This is a really cool book. A non-religious, non-denominational book, it talks about all religions and how they differ and are similar in an age-appropriate manner. While it says grades 4-6, I would think younger kids would get a lot out of it as well. It's very Unitarian-Universalist in approach. Some reviewers have said it comes to the conclusion of pantheism. I don't really agree with the conclusion of pantheism being presented - at least that's not what I got from it. It's tagged as a "pagan children's book" here, which is far from the truth; it's merely a book about world religions which favors none over the others.
Age Range: 6 to 12
The depth of meaning here defies easy description. Through Boritzer's clear text and Marantz's vivid and humorous illustrations, the reader does, in fact, receive an answer to the question, What is God? Full-color illustrations.
From the Publisher
What is God? is an eloquent introduction to the ideas behind God and religion, and brings forward complex ideas in a way children will understand. It is written with a simple clarity and beautifully illustrated with just the right blend of seriousness and humor.
What is God? compares different religions -- Christianity, Islam, Judaism, Hinduism, Buddhism -- and their holy books, looks at misunderstandings and arguments among people of different religions, and talks about praying as well as feeling connected to everything in the world.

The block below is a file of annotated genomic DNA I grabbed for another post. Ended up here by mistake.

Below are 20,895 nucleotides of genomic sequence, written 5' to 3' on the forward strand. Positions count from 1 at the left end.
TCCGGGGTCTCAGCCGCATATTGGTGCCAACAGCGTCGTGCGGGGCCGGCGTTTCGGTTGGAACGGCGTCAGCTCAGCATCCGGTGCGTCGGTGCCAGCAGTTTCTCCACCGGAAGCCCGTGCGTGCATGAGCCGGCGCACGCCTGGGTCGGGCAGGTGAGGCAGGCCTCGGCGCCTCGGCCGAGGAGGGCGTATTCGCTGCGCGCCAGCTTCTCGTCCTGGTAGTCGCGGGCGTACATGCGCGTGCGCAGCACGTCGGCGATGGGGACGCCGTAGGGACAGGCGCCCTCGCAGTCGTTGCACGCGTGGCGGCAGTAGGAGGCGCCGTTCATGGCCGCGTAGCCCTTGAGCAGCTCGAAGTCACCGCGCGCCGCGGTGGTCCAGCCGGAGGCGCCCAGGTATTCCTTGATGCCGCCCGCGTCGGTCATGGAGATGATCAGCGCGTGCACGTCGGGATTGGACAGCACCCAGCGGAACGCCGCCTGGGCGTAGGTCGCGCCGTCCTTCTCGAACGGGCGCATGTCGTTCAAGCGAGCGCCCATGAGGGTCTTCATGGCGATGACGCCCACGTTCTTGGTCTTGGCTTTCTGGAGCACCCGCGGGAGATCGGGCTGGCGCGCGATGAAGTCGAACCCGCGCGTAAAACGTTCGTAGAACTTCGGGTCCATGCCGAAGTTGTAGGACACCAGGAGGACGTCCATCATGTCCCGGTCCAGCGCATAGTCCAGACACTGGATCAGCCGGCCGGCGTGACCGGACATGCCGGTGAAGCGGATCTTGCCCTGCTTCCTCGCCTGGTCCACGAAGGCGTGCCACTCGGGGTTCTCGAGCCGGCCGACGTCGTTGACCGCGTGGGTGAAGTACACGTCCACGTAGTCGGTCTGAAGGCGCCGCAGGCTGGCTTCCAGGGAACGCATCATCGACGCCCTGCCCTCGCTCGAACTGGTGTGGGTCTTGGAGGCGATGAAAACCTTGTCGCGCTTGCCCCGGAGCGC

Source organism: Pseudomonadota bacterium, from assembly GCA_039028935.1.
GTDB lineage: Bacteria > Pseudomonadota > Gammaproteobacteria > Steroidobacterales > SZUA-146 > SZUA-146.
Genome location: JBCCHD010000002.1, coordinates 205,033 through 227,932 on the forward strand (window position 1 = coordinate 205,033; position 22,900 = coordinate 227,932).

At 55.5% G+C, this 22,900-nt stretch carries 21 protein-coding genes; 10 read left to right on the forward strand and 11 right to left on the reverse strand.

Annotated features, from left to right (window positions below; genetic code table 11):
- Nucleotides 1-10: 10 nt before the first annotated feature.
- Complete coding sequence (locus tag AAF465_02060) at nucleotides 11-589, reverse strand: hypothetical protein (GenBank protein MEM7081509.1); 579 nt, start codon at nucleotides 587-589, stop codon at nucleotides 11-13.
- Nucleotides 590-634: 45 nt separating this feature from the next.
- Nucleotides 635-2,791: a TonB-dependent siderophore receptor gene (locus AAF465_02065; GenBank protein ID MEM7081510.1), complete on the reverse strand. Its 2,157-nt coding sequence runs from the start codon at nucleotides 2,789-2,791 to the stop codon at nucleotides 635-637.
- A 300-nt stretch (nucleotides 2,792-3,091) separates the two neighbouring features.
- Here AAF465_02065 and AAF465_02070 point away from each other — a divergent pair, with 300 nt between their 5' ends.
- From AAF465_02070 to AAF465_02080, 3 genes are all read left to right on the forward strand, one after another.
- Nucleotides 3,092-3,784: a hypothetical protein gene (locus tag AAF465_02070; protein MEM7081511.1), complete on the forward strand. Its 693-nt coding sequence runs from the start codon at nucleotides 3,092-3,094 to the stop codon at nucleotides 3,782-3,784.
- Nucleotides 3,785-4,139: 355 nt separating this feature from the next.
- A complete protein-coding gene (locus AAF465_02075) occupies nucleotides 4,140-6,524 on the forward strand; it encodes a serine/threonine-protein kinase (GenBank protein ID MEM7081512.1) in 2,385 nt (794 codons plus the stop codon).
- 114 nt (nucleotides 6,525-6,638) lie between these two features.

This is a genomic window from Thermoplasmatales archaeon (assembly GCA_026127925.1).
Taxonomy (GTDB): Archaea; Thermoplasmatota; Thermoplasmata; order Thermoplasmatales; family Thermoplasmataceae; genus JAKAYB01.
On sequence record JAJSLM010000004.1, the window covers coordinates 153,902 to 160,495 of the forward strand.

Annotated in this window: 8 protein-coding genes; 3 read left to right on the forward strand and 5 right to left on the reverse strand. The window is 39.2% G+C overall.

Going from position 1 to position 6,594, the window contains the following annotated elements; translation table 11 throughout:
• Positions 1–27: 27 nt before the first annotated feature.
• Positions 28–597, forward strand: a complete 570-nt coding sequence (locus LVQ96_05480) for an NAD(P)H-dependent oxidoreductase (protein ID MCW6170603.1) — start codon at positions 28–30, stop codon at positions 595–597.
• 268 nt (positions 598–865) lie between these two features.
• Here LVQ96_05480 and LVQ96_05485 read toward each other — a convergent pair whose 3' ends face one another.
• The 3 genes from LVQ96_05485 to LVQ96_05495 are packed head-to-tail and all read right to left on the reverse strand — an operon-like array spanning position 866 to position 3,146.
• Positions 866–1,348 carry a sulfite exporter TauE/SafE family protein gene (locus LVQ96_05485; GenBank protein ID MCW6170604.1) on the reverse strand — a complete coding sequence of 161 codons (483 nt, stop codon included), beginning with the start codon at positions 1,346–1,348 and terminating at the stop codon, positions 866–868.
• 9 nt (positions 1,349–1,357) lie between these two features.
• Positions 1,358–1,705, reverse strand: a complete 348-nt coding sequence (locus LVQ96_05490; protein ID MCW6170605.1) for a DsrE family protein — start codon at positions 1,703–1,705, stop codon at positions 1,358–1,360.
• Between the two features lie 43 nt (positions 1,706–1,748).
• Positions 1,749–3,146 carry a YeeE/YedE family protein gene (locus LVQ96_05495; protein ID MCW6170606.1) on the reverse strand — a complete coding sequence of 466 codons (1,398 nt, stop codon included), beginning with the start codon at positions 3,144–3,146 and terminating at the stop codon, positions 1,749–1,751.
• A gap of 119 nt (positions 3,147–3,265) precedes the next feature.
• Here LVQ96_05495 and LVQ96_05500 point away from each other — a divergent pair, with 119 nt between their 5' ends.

If you want to talk about spirituality with a child, or introduce them to philosophy or religion, or just help them to begin to center themselves and their feelings about the world, this book is a great beginning.
School Library Journal
Gr 4-6-- A provocative look at the concept of God that differs greatly from the Judeo-Christian idea of God as a person rather than as a vacuous feeling or entity. Major world religions are introduced in combination with the well-known teachers representing them (Moses, Jesus, Buddha, Mohammed), and whose words evolved into a library of Holy Books: the Bible, the Torah, the Koran, the Sutras, and the Vedas. Similarities are drawn among these faiths, showing common strands of truth and prayer as a universal tool of communication with God. Brief discussion is given to those believing in multiple gods as well as to those who experience religious persecution. Boritzer's attempt to synthesize and make accessible the many concepts of God results in the New Age concept/belief of pantheism. Marantz' Henrik Drescher-like illustrations are bold and bright watercolors, occupying full pages that face the poetic free-verse text. At times they serve a somewhat decorative purpose, but usually expand and elucidate elements in the narrative. The reasoning process used throughout may occasionally prove too abstract for many children, making this a picture book for older readers. It will be best utilized by religious-education teachers and parents. --Celia A. Huffman, Cuyahoga County Public Library, Cleveland